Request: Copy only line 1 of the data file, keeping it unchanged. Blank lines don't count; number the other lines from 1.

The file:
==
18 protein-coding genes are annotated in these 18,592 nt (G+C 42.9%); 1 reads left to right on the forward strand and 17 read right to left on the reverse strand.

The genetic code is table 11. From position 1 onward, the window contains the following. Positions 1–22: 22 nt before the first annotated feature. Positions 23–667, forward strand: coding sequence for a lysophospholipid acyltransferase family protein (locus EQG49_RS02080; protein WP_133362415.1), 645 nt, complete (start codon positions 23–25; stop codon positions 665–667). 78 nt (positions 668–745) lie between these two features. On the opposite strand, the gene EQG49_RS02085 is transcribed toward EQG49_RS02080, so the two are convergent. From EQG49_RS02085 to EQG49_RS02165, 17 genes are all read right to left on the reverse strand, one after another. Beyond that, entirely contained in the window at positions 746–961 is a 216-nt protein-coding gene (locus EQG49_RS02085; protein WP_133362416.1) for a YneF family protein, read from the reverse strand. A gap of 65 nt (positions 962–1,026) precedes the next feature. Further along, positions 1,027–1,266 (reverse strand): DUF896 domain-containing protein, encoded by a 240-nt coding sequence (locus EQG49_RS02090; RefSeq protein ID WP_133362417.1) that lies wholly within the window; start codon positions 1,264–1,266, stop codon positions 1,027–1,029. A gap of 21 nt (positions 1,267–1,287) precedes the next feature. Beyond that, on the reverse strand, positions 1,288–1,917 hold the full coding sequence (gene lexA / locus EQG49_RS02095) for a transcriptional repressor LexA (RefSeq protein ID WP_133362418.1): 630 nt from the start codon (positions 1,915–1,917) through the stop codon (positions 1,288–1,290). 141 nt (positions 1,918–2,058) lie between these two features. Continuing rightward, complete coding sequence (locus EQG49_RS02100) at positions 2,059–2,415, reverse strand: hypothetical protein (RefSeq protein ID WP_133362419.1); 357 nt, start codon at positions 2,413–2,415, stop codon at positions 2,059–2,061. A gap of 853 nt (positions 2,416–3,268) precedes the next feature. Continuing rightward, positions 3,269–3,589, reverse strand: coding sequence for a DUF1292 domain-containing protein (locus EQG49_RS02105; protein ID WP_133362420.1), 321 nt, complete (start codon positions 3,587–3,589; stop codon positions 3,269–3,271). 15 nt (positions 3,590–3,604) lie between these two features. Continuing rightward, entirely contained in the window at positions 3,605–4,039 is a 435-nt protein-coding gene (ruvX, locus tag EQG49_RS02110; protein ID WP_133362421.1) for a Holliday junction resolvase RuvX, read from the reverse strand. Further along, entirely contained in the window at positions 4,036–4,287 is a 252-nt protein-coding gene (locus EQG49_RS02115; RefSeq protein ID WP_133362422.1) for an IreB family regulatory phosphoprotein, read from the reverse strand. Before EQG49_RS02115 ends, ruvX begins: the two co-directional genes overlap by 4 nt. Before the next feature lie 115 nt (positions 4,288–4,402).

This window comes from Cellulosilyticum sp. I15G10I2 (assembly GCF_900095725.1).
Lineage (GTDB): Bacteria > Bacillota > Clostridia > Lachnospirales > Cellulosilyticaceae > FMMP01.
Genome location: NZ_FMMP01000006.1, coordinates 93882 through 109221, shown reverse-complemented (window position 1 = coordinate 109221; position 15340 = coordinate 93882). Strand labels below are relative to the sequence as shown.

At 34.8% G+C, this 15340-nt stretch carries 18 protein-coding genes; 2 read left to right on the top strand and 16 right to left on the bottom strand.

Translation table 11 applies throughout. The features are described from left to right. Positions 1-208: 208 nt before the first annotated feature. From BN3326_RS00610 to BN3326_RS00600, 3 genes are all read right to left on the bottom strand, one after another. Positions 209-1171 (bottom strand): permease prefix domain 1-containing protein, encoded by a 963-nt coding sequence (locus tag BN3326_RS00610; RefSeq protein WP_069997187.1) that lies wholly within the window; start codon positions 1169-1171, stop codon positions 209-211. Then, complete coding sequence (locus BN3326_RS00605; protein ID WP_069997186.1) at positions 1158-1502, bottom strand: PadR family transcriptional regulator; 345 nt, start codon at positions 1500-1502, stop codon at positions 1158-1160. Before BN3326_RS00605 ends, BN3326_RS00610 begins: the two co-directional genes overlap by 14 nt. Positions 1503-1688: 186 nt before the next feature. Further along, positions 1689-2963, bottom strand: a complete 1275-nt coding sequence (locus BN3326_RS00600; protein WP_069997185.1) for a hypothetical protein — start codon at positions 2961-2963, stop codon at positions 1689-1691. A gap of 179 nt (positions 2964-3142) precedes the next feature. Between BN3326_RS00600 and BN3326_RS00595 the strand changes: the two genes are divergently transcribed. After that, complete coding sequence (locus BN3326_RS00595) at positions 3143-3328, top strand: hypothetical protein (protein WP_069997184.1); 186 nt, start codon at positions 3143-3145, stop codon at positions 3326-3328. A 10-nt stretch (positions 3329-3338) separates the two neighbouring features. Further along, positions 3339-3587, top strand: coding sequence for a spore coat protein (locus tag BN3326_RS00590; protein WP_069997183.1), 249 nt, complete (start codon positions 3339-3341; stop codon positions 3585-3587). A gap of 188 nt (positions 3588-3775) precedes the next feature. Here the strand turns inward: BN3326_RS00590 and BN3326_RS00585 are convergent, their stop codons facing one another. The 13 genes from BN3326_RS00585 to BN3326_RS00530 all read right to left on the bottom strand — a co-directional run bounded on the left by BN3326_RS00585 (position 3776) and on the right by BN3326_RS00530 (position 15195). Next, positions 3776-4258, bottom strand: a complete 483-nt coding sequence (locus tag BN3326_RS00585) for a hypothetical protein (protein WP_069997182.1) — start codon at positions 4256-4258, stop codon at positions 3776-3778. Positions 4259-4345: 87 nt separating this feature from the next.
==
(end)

18 protein-coding genes are annotated in these 18,592 nt (G+C 42.9%); 1 reads left to right on the forward strand and 17 read right to left on the reverse strand.